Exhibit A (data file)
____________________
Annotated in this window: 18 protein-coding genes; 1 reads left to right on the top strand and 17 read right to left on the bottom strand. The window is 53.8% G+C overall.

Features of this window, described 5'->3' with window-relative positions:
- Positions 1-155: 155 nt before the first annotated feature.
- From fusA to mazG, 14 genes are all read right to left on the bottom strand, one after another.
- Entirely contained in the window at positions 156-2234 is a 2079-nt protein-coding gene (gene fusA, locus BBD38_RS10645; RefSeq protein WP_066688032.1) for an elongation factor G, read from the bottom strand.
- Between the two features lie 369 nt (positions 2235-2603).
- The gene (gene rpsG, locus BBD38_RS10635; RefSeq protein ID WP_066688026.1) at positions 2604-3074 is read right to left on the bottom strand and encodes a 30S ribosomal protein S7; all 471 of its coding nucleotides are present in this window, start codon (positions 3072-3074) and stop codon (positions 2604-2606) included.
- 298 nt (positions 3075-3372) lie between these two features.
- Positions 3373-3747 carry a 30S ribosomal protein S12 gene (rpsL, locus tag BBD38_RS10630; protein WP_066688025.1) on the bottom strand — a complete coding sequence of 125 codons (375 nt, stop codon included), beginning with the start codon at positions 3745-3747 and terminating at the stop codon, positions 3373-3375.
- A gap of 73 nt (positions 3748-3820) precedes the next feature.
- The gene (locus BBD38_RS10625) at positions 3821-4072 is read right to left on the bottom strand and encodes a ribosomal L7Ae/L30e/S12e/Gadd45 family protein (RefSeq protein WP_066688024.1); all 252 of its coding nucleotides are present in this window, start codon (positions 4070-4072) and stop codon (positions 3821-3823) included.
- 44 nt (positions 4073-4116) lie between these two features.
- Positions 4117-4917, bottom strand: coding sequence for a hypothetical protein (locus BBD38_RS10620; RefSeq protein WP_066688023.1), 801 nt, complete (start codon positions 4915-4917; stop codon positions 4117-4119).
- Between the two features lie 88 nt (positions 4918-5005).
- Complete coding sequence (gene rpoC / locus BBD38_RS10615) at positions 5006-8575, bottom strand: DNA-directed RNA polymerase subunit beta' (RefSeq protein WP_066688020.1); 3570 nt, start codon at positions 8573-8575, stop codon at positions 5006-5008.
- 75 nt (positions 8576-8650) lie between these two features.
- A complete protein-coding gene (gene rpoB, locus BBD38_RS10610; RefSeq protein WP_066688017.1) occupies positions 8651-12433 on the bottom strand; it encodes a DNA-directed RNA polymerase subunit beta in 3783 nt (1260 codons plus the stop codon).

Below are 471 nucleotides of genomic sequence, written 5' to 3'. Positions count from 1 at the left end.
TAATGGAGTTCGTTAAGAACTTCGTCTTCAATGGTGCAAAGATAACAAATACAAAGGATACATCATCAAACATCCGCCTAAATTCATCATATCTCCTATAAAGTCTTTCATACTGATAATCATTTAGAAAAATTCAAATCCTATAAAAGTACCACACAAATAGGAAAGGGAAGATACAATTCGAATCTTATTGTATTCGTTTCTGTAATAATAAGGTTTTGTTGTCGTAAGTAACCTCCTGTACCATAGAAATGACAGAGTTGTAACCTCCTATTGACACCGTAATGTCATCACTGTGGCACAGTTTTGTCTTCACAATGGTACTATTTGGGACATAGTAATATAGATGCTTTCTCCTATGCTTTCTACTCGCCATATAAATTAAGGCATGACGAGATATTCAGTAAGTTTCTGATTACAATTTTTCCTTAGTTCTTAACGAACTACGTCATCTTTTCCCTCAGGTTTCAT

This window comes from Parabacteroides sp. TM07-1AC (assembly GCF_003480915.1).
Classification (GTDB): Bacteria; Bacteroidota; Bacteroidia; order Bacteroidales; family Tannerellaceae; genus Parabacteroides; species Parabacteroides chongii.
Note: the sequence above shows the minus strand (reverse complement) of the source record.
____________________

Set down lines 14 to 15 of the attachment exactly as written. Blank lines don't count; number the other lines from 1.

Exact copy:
- Between the two features lie 88 nt (positions 4918-5005).
- Complete coding sequence (gene rpoC / locus BBD38_RS10615) at positions 5006-8575, bottom strand: DNA-directed RNA polymerase subunit beta' (RefSeq protein WP_066688020.1); 3570 nt, start codon at positions 8573-8575, stop codon at positions 5006-5008.